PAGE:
— by Jonathan Cresswell and Jamie Freshwater
Around 200 new students have not been told where they will live for the year just 6 days before enrolment – and have been told that that they may be put in ‘short stay accommodation’ for a few weeks, but the university does not know exactly where those places will be.
The affected students have been told in an email to come to Lincoln on Sunday, September 18th but to only bring the bare essentials as “it is unlikely that we will be able to tell you whether you will be in temporary or permanent accommodation”.
Students could be left in the short stay residencies for “the first few weeks”, but the university will try to put people “all together as best we can as well”.
A message on the University of Lincoln’s official Facebook page on Tuesday, September 13th indicated that they do not yet know exactly where the students will be housed, saying: “It may be hotels but we’re also looking at other options which maybe very similar to halls of residence.”
Another post added: “We have found some accommodation that students will be able to move straight into. Though for most it will most likely be the temporary option depending how many accommodation options we can secure for you.”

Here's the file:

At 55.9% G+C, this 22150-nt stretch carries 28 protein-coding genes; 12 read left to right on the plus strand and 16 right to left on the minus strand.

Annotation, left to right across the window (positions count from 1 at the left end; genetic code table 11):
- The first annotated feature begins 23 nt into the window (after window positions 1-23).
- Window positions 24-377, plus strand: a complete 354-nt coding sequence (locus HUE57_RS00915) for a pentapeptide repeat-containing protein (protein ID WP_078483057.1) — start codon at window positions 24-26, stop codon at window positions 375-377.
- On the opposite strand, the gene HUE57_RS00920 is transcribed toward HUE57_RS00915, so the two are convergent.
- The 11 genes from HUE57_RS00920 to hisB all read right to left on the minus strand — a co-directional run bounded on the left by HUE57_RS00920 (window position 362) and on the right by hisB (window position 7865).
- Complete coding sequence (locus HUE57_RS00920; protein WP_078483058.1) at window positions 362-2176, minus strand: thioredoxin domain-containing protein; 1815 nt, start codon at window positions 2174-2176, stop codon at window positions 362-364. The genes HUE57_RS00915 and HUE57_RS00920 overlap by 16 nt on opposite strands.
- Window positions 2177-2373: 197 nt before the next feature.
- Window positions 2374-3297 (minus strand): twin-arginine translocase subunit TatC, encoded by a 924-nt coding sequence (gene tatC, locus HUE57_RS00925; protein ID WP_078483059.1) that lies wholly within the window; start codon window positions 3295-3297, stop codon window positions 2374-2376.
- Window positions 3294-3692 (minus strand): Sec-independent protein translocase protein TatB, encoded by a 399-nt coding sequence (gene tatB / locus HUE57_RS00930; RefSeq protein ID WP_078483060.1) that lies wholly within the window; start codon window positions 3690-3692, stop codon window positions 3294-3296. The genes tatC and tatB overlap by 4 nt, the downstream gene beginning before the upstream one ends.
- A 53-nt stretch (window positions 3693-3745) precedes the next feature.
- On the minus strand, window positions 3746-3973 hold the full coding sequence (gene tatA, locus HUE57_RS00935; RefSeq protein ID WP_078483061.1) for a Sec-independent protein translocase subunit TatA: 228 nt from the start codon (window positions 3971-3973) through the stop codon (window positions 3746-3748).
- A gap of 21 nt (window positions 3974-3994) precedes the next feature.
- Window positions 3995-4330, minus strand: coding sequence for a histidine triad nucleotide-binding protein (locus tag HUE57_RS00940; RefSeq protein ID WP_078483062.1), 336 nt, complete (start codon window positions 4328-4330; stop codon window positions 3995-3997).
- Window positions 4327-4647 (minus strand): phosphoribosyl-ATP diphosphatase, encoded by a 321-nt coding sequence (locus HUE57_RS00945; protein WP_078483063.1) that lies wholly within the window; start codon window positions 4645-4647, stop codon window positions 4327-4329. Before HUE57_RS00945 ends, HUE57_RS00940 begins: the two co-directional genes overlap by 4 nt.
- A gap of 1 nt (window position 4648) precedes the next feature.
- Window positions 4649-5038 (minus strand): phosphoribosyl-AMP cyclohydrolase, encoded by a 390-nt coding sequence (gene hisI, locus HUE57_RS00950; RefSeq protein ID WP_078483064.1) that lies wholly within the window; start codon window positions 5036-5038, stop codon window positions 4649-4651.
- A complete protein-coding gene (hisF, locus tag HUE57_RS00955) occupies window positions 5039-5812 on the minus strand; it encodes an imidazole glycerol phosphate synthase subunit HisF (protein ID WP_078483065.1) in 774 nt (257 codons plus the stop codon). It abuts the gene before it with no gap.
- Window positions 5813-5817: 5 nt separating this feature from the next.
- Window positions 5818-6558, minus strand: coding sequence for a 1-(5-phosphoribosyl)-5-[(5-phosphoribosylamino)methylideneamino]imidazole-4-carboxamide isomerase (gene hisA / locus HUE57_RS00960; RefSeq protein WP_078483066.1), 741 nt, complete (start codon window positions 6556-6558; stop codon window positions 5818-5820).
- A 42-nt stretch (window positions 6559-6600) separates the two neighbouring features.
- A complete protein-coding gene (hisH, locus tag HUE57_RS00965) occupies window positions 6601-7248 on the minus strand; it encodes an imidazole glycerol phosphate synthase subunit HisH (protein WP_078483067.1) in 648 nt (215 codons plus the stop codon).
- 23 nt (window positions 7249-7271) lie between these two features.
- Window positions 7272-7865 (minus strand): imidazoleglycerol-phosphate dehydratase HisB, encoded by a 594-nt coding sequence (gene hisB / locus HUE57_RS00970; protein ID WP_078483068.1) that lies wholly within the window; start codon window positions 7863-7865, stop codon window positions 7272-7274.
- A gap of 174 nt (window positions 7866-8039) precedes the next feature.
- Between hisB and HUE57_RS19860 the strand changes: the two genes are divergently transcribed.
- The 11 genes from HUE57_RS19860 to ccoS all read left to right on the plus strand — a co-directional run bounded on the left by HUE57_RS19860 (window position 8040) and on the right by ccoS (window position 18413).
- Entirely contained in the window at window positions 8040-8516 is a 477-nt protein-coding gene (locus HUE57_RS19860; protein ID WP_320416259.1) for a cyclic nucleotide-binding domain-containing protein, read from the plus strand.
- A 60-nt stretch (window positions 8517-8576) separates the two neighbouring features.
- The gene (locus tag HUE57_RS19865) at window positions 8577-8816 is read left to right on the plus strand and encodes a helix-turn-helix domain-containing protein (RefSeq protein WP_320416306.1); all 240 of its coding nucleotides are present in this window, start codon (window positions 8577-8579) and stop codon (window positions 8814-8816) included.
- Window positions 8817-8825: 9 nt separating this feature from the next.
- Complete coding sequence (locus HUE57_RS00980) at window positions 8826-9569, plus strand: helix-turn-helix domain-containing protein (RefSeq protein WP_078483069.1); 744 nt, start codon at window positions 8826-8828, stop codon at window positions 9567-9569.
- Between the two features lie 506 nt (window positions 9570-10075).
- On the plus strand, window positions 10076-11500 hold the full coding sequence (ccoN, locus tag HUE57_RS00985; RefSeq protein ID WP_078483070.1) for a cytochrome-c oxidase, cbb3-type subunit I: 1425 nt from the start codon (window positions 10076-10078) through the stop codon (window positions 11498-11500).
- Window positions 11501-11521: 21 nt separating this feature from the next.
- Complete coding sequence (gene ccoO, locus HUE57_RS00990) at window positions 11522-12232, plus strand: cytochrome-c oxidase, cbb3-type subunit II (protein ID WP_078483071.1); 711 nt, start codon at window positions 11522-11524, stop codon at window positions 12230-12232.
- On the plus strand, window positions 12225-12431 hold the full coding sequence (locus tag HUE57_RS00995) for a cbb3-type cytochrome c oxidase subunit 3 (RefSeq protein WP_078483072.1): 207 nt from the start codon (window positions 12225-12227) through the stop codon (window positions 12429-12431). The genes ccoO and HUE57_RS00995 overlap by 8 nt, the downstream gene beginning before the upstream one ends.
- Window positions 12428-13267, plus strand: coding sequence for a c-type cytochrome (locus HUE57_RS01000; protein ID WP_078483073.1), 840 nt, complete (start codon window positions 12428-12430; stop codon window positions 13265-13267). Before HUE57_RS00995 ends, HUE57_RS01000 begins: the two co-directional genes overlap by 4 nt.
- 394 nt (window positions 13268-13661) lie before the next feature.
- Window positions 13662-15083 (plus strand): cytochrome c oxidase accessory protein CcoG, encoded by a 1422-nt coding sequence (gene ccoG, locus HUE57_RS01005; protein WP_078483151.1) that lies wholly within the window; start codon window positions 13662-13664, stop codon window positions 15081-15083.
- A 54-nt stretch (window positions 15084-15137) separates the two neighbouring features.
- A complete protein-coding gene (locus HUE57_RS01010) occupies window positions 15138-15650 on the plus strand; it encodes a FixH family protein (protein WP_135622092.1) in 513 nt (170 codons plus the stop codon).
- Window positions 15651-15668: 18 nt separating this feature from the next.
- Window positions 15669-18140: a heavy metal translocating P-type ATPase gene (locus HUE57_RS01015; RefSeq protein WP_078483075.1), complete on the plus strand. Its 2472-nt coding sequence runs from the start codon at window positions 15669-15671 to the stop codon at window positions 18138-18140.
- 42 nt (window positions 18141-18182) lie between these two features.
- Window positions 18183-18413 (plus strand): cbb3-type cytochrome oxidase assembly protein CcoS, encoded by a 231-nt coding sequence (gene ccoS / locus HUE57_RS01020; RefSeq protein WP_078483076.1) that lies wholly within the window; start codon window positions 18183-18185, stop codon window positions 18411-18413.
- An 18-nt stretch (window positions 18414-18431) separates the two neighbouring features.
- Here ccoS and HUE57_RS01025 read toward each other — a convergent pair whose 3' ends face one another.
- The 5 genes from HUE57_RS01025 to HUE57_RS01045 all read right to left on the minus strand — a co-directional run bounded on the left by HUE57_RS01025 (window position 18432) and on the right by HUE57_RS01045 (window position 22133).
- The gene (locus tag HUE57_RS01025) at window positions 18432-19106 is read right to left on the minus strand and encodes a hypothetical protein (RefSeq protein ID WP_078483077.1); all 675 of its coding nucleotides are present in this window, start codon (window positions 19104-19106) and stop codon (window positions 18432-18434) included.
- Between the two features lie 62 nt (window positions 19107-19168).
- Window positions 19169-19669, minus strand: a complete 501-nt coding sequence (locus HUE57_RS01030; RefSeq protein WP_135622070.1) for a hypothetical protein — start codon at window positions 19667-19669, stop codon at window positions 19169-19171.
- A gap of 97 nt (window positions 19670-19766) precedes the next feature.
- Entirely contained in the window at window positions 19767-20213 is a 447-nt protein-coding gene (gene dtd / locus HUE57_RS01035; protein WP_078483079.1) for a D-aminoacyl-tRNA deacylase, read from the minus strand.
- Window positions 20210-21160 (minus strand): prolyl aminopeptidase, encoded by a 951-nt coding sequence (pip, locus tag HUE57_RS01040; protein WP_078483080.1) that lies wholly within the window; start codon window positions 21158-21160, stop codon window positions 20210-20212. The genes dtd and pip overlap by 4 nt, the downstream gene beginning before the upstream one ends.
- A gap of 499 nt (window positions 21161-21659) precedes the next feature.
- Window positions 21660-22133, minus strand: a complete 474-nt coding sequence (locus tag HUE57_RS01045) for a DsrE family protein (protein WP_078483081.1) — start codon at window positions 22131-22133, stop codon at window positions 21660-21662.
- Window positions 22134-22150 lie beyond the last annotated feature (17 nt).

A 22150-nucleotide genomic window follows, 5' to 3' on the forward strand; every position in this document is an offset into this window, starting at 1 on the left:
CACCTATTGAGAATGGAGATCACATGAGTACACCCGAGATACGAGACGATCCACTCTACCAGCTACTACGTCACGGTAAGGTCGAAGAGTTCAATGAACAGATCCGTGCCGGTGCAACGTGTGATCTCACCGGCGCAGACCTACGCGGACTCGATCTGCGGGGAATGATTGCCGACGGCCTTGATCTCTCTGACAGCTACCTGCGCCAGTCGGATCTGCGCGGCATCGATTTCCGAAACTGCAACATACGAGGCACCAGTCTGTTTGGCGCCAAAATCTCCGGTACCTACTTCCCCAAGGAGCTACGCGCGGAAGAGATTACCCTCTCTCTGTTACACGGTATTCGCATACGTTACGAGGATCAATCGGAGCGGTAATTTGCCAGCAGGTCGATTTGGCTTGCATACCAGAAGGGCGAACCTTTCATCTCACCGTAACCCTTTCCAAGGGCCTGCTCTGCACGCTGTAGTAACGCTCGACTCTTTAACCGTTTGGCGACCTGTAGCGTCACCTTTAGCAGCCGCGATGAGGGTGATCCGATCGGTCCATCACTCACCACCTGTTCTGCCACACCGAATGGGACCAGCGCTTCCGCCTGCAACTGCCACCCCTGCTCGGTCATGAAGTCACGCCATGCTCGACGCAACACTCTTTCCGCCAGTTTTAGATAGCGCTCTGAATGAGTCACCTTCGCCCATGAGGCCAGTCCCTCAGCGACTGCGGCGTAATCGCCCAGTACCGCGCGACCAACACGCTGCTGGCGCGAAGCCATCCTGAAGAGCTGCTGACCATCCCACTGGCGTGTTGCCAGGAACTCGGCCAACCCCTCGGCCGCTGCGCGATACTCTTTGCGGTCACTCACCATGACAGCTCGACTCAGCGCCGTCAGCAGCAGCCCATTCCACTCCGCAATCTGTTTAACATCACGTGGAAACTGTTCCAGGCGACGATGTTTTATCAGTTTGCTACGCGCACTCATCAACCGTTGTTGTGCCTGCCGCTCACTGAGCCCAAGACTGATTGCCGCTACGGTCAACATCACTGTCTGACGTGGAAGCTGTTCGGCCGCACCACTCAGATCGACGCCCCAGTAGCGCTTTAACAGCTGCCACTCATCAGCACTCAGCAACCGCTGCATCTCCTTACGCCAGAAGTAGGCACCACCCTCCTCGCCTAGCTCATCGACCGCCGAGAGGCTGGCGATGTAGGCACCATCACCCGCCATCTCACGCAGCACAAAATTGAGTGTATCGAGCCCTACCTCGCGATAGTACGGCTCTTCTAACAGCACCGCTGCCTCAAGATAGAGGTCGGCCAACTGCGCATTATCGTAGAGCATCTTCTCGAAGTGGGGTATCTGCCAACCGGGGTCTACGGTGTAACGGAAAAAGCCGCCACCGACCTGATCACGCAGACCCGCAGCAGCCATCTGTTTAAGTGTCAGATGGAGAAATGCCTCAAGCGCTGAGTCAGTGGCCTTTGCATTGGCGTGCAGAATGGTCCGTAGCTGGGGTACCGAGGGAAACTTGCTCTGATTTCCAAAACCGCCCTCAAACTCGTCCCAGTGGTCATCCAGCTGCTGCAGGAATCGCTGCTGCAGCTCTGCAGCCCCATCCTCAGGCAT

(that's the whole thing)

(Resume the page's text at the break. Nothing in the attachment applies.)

In a statement, the University of Lincoln explained: “More people are asking for our help with finding accommodation this year, with fewer people living at home with their parents.”
“It is therefore taking longer than normal to find accommodation, but we are determined to help find places for everyone. The university’s accommodation team is working round the clock to do this. Every year we see students holding offers of accommodation that they then do not take up, so the team is reallocating places as soon as they become available to the next people on the waiting list.”
The room shortage is despite the University of Lincoln block-booking 2,500 rooms for new students, including around 50% of the rooms available in private developments in the city.
The move attracted criticism from many current students at the time as it meant many of them could not rebook, but it appears now that not enough rooms were reserved.
In January, the university told The Linc that approximately 75% of incoming students apply for halls-style residency, and were expecting “3,200 new entrant undergraduates in 2011/12, which would equate to an estimated 2,400 applications for accommodation”.
— Correction: This article has been modified to make it clearer that the students will not be without a home completely, rather that the students have not been told where they are yet.Tweet